In this study, we investigated whether integrin-mediated adhesion and survival of leukemic cells isolated from patients with CLL could be hampered by the specific activation of protein Tyr-phosphatases. We focused on PTPRG because it is a tumor suppressor gene (65), and it was shown to possess the highest intrinsic Tyr-phosphatase activity among all human phosphatases and the highest tendency to generate homodimers devoid of enzymatic activity (29), thus suggesting that PTPRG is an ideal target of activation by means of controlled monomerization (27, 66, 67). As no direct mechanisms of PTPRG activation by agonists or natural ligands have been described in literature, we have previously developed a dual approach based on CPPs to study PTPRG signaling in primary cells (27). The first approach targets the intracellular juxta-membrane regulatory region called WD involved in stabilizing the inactive homodimeric conformation of PTPRG. A P1-WD fusion peptide was developed capable of disrupting, by steric hindrance, the WD-mediated PTPRG homodimerization, thus freeing the intrinsic phosphatase activity of PTPRG ICD. As a second complementary approach, we generated a TAT fusion protein encompassing the complete, enzymatically active, PTPRG ICD (TAT-ICD), retaining full Tyr-phosphatase activity.
We found that activation of PTPRG strongly prevents β1- and β2-integrin triggering by CXCR4 and BCR. Importantly, signaling analysis showed that JAK2, BTK, and RhoA, all central to integrin activation, are inhibited by PTPRG activity. Importantly, P1-WD and TAT-ICD worked equally well in healthy as well as CLL B cells, thus suggesting that in CLL cells, PTPRG is normally modulated by homodimerization and, once in a monomeric state, becomes fully functional. Notably, CXCL12-triggered downmodulation of CXCR4 expression and PMA-induced integrin activation are not affected by PTPRG activation. These data show, for the first time to our knowledge, that PTPRG is a negative regulator of signaling events specifically controlling integrin activation in CLL cells, thus suggesting that PTPRG activity could interfere with the dissemination of CLL cells.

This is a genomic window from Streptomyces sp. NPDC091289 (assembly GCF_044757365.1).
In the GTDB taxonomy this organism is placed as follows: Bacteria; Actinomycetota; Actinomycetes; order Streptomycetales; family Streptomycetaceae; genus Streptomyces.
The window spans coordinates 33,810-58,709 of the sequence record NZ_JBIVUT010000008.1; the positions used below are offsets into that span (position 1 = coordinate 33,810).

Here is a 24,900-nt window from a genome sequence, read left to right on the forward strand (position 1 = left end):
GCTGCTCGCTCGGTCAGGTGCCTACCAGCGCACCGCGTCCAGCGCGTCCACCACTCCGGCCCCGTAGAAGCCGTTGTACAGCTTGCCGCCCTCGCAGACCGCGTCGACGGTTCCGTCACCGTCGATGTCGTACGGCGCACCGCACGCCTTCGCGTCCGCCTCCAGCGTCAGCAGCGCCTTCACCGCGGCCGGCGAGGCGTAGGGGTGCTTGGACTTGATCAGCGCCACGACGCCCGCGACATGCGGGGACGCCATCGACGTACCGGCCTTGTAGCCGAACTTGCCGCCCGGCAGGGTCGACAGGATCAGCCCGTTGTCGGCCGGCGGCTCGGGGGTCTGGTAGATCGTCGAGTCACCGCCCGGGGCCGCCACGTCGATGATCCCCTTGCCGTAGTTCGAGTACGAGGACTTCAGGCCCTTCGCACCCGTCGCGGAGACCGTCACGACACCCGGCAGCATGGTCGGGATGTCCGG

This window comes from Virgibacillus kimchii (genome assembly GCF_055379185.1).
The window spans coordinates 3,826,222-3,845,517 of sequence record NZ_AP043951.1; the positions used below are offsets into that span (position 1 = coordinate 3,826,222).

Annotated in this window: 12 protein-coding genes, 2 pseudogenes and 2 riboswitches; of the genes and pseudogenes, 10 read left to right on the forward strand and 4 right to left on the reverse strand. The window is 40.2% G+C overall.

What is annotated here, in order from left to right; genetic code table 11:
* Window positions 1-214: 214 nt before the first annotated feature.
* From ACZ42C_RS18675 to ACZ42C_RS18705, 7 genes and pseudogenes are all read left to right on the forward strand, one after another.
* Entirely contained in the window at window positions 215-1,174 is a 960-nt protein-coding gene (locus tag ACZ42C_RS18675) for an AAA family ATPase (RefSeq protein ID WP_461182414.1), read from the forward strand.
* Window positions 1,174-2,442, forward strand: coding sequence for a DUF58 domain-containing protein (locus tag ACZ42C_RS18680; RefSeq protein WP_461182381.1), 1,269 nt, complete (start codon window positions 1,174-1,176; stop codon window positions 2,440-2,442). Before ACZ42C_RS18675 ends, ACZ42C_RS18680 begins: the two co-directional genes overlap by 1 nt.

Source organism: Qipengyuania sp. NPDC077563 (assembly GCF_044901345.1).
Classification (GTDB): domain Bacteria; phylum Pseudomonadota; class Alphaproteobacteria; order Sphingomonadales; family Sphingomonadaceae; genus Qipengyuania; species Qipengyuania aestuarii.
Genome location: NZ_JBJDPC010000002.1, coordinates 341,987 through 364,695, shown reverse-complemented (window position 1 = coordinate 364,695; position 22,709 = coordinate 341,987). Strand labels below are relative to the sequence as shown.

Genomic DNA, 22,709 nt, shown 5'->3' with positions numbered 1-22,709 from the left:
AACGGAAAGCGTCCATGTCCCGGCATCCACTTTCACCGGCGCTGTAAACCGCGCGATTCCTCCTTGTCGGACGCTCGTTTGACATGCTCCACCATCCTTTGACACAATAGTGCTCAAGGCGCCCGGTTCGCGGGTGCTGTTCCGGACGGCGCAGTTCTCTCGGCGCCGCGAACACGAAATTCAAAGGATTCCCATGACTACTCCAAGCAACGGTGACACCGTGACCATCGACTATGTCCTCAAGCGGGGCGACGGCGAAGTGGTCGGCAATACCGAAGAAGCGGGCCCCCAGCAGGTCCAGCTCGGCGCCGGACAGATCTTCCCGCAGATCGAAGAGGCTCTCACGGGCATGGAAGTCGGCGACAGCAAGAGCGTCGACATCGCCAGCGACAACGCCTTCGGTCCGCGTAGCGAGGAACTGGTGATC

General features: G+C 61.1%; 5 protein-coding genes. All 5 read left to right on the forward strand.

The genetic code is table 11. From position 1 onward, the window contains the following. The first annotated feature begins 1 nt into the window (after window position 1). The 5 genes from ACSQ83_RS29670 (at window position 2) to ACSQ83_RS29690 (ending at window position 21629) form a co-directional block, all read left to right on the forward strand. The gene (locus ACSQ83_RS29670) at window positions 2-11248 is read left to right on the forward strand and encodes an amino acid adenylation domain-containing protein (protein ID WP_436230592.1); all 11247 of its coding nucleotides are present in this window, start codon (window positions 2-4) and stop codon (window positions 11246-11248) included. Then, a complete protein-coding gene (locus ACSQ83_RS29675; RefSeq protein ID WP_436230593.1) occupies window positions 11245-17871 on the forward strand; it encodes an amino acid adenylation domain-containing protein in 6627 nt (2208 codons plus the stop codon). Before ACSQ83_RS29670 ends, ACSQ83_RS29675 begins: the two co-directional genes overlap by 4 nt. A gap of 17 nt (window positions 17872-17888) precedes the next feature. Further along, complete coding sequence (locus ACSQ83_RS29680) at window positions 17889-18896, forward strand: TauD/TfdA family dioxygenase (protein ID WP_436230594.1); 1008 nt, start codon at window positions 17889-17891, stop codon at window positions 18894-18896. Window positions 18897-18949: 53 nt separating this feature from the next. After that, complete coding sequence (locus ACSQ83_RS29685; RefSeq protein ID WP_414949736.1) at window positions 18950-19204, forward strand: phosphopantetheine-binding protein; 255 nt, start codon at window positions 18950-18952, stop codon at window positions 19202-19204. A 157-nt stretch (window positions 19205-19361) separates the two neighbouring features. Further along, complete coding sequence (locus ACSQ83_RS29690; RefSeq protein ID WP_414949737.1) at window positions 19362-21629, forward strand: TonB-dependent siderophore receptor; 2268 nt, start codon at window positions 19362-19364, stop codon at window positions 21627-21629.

Furthermore, we found that PTPRG activation specifically triggers strong apoptosis in CLL cells. Interestingly, although ibrutinib triggered apoptosis more rapidly and in a higher number of cells, quantification at 24 h showed that the intensity of P1-WD–triggered apoptosis, measured as caspase-3/7 activity, as well as the intensity distribution of apoptotic cell were identical to those of ibrutinib. The data were also confirmed with TAT-ICD, with the observed quantitative differences likely reflecting the different intracellular diffusion rate and/or the different modality of action of the two CPPs (27). Overall, these data show that PTPRG activation is as effective as ibrutinib in triggering specific apoptosis in leukemic cells isolated from patients with CLL. However, we observed an important difference. Indeed, ibrutinib induced an effective apoptosis only in absence of concurrent CXCR4- or BCR-triggered signals. In contrast, PTPRG did trigger effective apoptosis also in the presence of CXCR4- or BCR-triggered signaling. Thus, stromal factors can counteract ibrutinib- but not PTPRG-induced apoptosis. This is an interesting observation because it may suggest that PTPRG could also induce apoptosis in CLL cells surrounded by a protective stromal environment. This difference could reflect the different impact ibrutinib and PTPRG may have on signaling mechanisms. Indeed, ibrutinib is a BTK inhibitor, whereas, in contrast, we previously showed that at least 31 signaling molecules are targets of PTPRG modulation of Tyr-phosphorylation (27, 66, 67), including BTK and JAK PTKs. Thus, activation of PTPRG could possibly have a broader effect on signaling mechanisms, more difficult to compensate for by stromal factors or by cancer progression. As we stated above, BTK activation by chemokines is mediated by JAK2 (24). Notably, JAK2 inhibition was shown to trigger apoptosis in CLL cells (68). Thus, a PTPRG-targeted approach could be potentially highly effective in CLL; indeed, being both JAK and BTK PTPRG targets, the effect of BTK mutations determining resistance to ibrutinib could be bypassed by the direct inhibitory effect of PTPRG. In this context, it will be of great interest to test whether PTPRG activation may trigger apoptosis in patients with CLL resistant to ibrutinib.